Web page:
Voters of the Village of Depew will soon have a chance to decide whether they want to break with the past and dissolve the village government, likely reducing taxes for them by eliminating duplicated services.
Paying for the many, often redundant layers of government is one reason taxes in New York are so high.
The campaign to dissolve the village government gathered 1,518 valid signatures from residents. The village board now has about 30 days to approve a resolution calling for a referendum, which would then be held within 60 to 90 days.
Dissolution advocates contend the village has become too expensive to operate as a separate entity. Two-thirds of Depew lies in Cheektowaga, with the remaining third in Lancaster. Those towns would absorb their parts of Depew.
For some longtime residents of the 124-year-old, 5-square-mile village of 15,000 residents, change is not only difficult but impossible to imagine.
Public services tend to be one of the prominent issues in village dissolution. Village police and highway departments, for example, provide a high level of service, which comes at a high price. Also, village employees would lose their jobs, unless absorbed by the towns. Buffalo civic leader Kevin Gaughan has done extensive study of the cost of towns and villages. His work can be found at the website thecost.org.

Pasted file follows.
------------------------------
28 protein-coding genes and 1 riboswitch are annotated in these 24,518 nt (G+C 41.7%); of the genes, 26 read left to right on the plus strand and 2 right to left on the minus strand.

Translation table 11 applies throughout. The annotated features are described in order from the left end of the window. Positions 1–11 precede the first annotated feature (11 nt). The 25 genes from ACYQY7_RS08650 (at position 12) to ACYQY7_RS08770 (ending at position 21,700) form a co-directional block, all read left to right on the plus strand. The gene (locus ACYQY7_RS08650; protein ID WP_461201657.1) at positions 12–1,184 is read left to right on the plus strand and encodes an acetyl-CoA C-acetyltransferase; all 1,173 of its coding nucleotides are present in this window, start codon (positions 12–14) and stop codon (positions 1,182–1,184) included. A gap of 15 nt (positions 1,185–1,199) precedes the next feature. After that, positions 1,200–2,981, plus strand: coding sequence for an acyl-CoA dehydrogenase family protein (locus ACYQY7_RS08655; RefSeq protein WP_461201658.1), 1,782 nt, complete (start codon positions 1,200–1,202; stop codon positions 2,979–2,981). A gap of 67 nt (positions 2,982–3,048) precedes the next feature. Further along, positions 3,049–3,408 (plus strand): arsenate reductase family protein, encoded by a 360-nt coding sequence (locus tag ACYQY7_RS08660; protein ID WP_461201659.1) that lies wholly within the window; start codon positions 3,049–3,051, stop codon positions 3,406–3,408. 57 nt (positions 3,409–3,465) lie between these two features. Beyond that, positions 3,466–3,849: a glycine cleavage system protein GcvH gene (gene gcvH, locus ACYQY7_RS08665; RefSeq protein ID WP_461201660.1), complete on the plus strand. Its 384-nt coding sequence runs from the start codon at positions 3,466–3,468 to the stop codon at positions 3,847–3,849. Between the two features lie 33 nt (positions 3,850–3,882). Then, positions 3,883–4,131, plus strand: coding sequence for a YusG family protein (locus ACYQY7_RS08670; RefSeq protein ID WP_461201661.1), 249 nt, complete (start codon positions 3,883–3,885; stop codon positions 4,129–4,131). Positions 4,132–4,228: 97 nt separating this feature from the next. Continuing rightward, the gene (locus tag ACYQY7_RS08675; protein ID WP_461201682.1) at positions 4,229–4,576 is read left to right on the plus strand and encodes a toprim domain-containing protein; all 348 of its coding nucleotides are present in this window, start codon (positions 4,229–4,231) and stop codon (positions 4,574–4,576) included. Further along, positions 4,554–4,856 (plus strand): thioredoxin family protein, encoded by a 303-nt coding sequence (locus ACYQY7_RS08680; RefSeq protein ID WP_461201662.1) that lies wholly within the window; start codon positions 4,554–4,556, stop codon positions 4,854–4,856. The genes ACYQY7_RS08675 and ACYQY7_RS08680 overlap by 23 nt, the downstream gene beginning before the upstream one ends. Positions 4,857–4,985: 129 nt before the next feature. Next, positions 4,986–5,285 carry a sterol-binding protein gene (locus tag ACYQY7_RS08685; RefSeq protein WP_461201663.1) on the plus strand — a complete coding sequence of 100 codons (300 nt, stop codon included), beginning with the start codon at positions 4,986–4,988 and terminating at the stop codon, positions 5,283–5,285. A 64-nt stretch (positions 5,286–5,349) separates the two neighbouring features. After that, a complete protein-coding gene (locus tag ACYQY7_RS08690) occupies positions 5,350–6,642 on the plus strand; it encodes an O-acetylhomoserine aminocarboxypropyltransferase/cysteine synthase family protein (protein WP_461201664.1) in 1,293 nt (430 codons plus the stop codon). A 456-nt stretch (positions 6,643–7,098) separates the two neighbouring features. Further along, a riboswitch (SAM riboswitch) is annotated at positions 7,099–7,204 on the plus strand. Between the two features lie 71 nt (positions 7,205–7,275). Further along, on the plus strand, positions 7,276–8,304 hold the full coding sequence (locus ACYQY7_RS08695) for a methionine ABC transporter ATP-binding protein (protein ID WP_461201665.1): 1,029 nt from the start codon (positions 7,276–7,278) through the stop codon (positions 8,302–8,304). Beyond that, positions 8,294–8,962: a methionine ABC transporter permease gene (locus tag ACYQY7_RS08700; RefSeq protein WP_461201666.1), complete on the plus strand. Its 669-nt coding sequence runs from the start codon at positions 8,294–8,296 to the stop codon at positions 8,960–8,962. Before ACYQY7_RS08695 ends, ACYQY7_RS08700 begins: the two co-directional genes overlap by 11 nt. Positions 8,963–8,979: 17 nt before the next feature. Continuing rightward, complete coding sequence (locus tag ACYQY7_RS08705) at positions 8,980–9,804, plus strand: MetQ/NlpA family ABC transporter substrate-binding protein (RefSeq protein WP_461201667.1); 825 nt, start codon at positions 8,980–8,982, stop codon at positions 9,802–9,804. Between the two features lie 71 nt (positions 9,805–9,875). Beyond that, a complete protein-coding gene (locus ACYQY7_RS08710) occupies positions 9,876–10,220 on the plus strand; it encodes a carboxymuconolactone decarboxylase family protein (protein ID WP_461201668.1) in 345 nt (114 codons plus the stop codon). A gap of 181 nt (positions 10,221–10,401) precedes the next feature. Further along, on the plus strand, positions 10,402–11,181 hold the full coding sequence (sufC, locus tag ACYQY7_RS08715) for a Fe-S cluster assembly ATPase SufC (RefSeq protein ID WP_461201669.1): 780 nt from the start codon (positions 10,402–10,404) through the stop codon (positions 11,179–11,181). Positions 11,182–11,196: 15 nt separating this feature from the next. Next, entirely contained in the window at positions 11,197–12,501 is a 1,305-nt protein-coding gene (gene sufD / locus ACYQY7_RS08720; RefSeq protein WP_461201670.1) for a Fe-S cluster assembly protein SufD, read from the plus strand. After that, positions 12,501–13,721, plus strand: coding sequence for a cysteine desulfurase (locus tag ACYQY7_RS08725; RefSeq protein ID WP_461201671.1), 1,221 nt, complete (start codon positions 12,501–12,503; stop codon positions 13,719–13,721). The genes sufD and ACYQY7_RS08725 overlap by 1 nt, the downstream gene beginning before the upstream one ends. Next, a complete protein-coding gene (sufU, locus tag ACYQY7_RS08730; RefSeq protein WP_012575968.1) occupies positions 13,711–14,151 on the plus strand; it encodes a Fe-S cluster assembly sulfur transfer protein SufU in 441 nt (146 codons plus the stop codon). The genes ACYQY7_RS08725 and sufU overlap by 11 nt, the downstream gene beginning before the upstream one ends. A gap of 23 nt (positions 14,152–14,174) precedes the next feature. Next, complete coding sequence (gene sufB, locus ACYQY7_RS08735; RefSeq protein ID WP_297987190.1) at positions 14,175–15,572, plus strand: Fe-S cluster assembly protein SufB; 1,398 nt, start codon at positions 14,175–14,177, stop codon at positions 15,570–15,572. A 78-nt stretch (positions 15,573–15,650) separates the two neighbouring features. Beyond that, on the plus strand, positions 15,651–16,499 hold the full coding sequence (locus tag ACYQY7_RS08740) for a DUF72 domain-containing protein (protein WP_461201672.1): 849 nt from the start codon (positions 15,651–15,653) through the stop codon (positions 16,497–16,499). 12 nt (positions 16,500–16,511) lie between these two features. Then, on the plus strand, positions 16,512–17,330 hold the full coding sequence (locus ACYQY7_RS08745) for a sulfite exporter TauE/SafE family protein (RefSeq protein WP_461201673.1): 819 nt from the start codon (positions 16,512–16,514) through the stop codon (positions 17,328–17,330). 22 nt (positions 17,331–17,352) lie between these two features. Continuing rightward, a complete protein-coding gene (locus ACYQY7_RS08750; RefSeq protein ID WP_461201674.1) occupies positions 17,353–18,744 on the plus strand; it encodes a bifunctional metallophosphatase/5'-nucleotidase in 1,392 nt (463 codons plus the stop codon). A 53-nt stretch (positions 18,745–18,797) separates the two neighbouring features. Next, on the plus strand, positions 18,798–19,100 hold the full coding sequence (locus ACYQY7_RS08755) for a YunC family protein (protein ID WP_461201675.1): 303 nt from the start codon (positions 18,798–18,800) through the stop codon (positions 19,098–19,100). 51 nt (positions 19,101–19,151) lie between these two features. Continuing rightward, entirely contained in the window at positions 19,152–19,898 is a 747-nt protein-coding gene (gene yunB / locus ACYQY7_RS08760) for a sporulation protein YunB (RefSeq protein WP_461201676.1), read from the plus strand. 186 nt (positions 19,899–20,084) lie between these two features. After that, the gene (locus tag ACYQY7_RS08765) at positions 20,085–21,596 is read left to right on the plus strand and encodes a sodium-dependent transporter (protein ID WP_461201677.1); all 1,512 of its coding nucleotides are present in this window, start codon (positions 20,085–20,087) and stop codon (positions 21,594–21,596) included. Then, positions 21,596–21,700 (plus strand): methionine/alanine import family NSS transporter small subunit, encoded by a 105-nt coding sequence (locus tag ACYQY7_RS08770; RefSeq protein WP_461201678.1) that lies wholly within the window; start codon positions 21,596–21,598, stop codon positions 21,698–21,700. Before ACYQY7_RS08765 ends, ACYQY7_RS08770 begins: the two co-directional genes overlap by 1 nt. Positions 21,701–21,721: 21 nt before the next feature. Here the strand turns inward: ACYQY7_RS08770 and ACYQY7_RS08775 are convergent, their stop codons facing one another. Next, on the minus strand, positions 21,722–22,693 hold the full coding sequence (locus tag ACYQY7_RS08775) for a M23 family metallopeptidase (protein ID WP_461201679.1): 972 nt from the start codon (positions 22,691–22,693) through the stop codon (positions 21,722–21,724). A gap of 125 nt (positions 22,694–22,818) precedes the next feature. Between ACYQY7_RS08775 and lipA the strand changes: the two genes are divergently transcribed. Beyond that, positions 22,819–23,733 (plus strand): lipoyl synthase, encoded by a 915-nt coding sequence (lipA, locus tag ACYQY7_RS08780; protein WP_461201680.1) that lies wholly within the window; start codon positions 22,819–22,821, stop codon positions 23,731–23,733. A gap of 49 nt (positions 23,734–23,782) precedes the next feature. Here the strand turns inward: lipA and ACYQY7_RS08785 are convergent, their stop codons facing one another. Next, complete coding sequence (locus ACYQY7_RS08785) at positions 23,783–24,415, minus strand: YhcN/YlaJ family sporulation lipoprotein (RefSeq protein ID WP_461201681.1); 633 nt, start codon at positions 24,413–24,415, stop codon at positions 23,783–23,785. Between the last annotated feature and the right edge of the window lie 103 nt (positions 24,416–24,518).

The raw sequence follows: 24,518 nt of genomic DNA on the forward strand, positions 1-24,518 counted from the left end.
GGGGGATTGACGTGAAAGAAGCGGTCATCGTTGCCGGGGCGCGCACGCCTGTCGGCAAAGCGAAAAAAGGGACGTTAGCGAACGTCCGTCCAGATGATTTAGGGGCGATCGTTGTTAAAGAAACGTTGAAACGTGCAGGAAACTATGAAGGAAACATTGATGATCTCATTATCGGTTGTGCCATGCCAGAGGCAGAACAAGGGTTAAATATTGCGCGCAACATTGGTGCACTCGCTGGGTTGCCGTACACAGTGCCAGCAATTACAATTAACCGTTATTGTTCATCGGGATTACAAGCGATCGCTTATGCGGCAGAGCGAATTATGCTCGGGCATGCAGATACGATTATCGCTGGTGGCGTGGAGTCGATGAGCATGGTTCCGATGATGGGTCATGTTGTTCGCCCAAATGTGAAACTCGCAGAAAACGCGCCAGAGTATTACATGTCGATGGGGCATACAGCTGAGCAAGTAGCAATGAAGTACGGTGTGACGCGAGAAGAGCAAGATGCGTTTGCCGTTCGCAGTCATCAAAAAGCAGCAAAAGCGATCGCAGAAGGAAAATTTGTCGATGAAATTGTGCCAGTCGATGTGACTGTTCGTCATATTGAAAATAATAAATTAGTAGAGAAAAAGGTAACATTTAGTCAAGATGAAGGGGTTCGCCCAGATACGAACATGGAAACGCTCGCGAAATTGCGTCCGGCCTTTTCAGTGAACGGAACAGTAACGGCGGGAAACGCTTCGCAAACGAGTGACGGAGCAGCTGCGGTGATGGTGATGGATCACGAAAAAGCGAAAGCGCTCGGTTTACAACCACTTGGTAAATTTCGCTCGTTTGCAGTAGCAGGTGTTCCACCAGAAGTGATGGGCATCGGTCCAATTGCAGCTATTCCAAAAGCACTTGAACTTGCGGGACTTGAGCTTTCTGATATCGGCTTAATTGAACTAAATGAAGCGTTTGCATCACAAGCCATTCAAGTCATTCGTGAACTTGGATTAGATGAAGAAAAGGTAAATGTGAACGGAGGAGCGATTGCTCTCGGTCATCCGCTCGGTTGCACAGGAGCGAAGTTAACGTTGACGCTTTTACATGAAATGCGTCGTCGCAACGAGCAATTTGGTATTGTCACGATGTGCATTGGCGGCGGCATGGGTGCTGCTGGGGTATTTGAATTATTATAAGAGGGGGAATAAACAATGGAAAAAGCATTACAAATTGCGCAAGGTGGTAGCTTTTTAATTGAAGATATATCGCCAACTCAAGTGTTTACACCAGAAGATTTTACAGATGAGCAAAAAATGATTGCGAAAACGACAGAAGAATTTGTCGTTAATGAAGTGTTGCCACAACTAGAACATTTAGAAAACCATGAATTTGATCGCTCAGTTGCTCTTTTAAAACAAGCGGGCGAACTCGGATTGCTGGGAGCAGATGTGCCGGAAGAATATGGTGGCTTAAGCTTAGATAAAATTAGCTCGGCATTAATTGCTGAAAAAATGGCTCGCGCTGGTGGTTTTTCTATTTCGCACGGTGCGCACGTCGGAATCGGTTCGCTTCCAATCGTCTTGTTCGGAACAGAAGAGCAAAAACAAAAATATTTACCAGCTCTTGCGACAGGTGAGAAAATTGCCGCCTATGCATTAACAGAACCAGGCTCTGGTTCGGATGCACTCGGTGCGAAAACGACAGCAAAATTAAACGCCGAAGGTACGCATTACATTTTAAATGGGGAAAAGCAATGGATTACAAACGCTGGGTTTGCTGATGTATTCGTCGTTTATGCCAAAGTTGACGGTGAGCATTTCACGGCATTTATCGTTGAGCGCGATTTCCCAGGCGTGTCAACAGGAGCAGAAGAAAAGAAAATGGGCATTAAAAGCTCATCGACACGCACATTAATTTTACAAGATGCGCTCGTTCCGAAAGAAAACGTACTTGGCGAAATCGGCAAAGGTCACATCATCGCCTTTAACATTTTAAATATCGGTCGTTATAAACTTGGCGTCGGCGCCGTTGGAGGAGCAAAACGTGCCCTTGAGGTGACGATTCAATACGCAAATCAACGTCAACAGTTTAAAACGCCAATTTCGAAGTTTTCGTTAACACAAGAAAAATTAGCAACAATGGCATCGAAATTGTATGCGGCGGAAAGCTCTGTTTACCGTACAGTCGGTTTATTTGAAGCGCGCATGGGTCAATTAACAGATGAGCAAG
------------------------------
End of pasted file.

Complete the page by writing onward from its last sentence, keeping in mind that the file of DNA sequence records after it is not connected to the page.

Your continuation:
Over the last decade many villages have studied or voted on dissolution, and most have chosen not to dissolve, according to Paul A. Bishop of the Center for Governmental Research, a nonprofit corporation that helps government leaders look at their operations. There is a substantial state incentive for dissolving, consisting of an increase in aid to the surviving municipality. It can make a compelling case for residents to vote in favor.
But dissolution is never a sure thing.
The Orleans County Village of Medina voted not to dissolve. Last November, Forestville voted 137-97 to dissolve the village. Now the village must develop a plan to dissolve and there is a possibility for residents to petition to stop the plan. Residents will vote on Election Day on whether to follow through.
The Vote-Depew organization, which wants to keep the village intact, will have its turn during a question-and-answer forum the group is sponsoring at 7 p.m. Thursday in Depew High School.
Residents should listen carefully to the arguments and consider the benefits of giving up village government. If the savings are there, they should strike a blow for simpler government.